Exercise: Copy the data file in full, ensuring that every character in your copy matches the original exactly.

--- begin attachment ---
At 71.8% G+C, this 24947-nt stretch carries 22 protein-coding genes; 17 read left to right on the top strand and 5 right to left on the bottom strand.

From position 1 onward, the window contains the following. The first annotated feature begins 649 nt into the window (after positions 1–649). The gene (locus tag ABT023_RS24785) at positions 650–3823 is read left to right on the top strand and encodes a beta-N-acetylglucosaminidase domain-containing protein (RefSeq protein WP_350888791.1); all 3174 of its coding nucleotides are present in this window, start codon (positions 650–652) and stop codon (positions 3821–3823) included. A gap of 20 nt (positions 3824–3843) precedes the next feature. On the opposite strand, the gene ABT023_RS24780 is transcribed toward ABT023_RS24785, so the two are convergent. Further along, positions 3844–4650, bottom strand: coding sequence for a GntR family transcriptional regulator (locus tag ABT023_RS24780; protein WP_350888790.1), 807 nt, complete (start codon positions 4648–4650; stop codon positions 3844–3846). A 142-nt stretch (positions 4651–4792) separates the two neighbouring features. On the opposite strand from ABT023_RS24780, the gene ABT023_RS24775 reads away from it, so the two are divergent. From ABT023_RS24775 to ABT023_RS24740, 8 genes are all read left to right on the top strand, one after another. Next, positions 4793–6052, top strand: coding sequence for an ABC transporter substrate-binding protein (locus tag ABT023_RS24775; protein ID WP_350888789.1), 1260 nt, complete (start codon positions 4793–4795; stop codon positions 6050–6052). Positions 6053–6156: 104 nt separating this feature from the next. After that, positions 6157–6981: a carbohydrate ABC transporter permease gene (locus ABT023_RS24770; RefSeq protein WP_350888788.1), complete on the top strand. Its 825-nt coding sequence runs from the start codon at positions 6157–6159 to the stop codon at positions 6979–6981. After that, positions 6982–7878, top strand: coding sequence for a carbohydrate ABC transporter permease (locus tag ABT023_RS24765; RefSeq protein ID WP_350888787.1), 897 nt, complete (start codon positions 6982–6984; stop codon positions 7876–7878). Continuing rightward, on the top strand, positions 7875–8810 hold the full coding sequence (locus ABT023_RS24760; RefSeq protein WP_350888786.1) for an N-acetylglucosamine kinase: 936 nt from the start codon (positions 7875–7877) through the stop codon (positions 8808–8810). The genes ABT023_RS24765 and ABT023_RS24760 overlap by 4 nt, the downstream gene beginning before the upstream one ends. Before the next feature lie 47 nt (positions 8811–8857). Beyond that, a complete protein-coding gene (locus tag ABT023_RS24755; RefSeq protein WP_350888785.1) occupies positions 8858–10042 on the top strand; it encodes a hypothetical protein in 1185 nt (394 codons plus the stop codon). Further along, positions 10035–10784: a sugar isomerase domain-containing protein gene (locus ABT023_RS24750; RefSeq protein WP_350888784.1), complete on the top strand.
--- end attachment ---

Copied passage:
At 71.8% G+C, this 24947-nt stretch carries 22 protein-coding genes; 17 read left to right on the top strand and 5 right to left on the bottom strand.

From position 1 onward, the window contains the following. The first annotated feature begins 649 nt into the window (after positions 1–649). The gene (locus tag ABT023_RS24785) at positions 650–3823 is read left to right on the top strand and encodes a beta-N-acetylglucosaminidase domain-containing protein (RefSeq protein WP_350888791.1); all 3174 of its coding nucleotides are present in this window, start codon (positions 650–652) and stop codon (positions 3821–3823) included. A gap of 20 nt (positions 3824–3843) precedes the next feature. On the opposite strand, the gene ABT023_RS24780 is transcribed toward ABT023_RS24785, so the two are convergent. Further along, positions 3844–4650, bottom strand: coding sequence for a GntR family transcriptional regulator (locus tag ABT023_RS24780; protein WP_350888790.1), 807 nt, complete (start codon positions 4648–4650; stop codon positions 3844–3846). A 142-nt stretch (positions 4651–4792) separates the two neighbouring features. On the opposite strand from ABT023_RS24780, the gene ABT023_RS24775 reads away from it, so the two are divergent. From ABT023_RS24775 to ABT023_RS24740, 8 genes are all read left to right on the top strand, one after another. Next, positions 4793–6052, top strand: coding sequence for an ABC transporter substrate-binding protein (locus tag ABT023_RS24775; protein ID WP_350888789.1), 1260 nt, complete (start codon positions 4793–4795; stop codon positions 6050–6052). Positions 6053–6156: 104 nt separating this feature from the next. After that, positions 6157–6981: a carbohydrate ABC transporter permease gene (locus ABT023_RS24770; RefSeq protein WP_350888788.1), complete on the top strand. Its 825-nt coding sequence runs from the start codon at positions 6157–6159 to the stop codon at positions 6979–6981. After that, positions 6982–7878, top strand: coding sequence for a carbohydrate ABC transporter permease (locus tag ABT023_RS24765; RefSeq protein ID WP_350888787.1), 897 nt, complete (start codon positions 6982–6984; stop codon positions 7876–7878). Continuing rightward, on the top strand, positions 7875–8810 hold the full coding sequence (locus ABT023_RS24760; RefSeq protein WP_350888786.1) for an N-acetylglucosamine kinase: 936 nt from the start codon (positions 7875–7877) through the stop codon (positions 8808–8810). The genes ABT023_RS24765 and ABT023_RS24760 overlap by 4 nt, the downstream gene beginning before the upstream one ends. Before the next feature lie 47 nt (positions 8811–8857). Beyond that, a complete protein-coding gene (locus tag ABT023_RS24755; RefSeq protein WP_350888785.1) occupies positions 8858–10042 on the top strand; it encodes a hypothetical protein in 1185 nt (394 codons plus the stop codon). Further along, positions 10035–10784: a sugar isomerase domain-containing protein gene (locus ABT023_RS24750; RefSeq protein WP_350888784.1), complete on the top strand.